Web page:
The results of our study and that of Saad et al. (32) provide evidence for an extrapancreatic effect of tolbutamide after acute administration. Our study also indicates that this effect is the most variable component of tolbutamide K/D. Although glucose efficiency is the main determinant (80%) of glucose uptake during FSIGT (18), the dominant effect of tolbutamide on GEI, observed in our study, may not change the estimates of Sg, since the information to calculate Sg is mainly provided by samples taken before injection of tolbutamide (32). Nevertheless, tolbutamide effects in prolonging the residence time of the insulin in lymph and possible effects on insulin sensitivity are potential sources of error when the tolbutamide FSIGT is used in comparative studies of glucose physiology.

### Conclusion

Application of a population approach to mathematical modeling in endocrinology proved to be successful, inasmuch as many of the findings with respect to insulin secretion, C-peptide kinetics, covariates for hypoglycemic effects of insulin, and the suppressive effect of hypoglycemia on insulinergic effects of tolbutamide were consistent with previous reports based on classical data analysis. Moreover, this approach afforded two new findings.

*1*) Variability in the insulinergic effect of tolbutamide is related to the insulin sensitivity of subjects. This is similar to the compensatory high insulinergic response to glucose in insulin-resistant subjects and suggests that compensatory mechanisms of insulin resistance are common to glucose and tolbutamide insulinergic effects.

*2*) Tolbutamide has extrapancreatic effects, inasmuch as it prolongs the effect of insulin in a remote effect compartment (lymph) and may change ISI and GEI of glucose economy.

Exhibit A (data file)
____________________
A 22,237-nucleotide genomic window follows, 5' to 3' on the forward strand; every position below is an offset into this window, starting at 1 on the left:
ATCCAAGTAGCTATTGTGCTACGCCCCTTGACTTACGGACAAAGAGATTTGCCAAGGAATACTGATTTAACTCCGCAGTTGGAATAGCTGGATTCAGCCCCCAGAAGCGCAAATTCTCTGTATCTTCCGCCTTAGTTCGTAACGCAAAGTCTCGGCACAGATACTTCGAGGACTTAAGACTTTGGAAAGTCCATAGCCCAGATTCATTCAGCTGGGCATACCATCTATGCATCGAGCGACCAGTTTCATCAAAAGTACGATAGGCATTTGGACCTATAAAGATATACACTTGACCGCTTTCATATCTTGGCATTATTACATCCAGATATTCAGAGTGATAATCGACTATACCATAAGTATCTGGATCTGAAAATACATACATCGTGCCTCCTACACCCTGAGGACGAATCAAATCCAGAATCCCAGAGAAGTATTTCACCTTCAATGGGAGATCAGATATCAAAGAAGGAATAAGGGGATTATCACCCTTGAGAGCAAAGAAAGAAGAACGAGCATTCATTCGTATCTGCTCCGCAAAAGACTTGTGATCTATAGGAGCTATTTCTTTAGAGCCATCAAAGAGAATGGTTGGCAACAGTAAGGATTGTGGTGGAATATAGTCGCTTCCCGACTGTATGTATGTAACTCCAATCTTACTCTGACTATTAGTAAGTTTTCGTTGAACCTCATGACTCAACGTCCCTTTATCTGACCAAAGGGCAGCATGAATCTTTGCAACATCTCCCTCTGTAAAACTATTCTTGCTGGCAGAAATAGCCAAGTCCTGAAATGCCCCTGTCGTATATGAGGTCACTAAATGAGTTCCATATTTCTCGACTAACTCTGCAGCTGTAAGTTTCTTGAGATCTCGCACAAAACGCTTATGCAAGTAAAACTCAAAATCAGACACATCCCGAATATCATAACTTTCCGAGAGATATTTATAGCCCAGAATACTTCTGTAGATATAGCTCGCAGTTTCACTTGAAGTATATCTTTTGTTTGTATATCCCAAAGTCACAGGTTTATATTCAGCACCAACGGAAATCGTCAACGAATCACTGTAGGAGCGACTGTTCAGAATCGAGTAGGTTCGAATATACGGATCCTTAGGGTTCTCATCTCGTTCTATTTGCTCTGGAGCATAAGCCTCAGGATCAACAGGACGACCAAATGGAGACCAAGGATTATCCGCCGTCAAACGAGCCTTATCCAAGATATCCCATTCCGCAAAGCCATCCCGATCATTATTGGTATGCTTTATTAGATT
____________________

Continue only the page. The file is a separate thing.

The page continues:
These effects may arise purely from direct effects of tolbutamide, or they may reflect the portal-to-peripheral ratio of serum insulin.

The results of this study should encourage a wider use of the population approach in mathematical modeling in endocrinology. They also call for a reevaluation of the in vivo effects of tolbutamide and reaffirm the view that measures of insulin sensitivity and glucose efficiency from tolbutamide and insulin injection protocols are not directly comparable.

## Acknowledgments

A. Rostami-Hodjegan was supported by research grants from the Hallamshire Therapeutics Research Trust and the European Commission and Overseas Research Award Scheme (ORS/9336009). E. George was supported by a grant from the British Diabetic Association and the Research Committee, Northern General Hospital Trust.

## Appendix

### Main Model Fits

The two main model fits were *1*) insulin secretion (in response to tolbutamide infusion) vs. time and*2*) glucose disposal vs. time
Equation 2or
Equation 3

### Functions Describing Main Model Parameters

Some of the parameters of the above models were not constant with time. These included the concentrations of tolbutamide and insulin in serum, blood glucose level, and the concentrations of tolbutamide and insulin in remote compartments (effect compartment and lymph compartment, respectively). The time profiles of the first three of these parameters were fitted by appropriate equations, and the individual values of variables for each fit were subsequently entered as covariates for individuals into the second stage (main fit). Variables determining the two latter profiles were calculated during the main fit (K/D link modeling). Thus simulation of the time profiles for these concentrations was bypassed, since the variables were obtained from the time profiles of dynamic effect.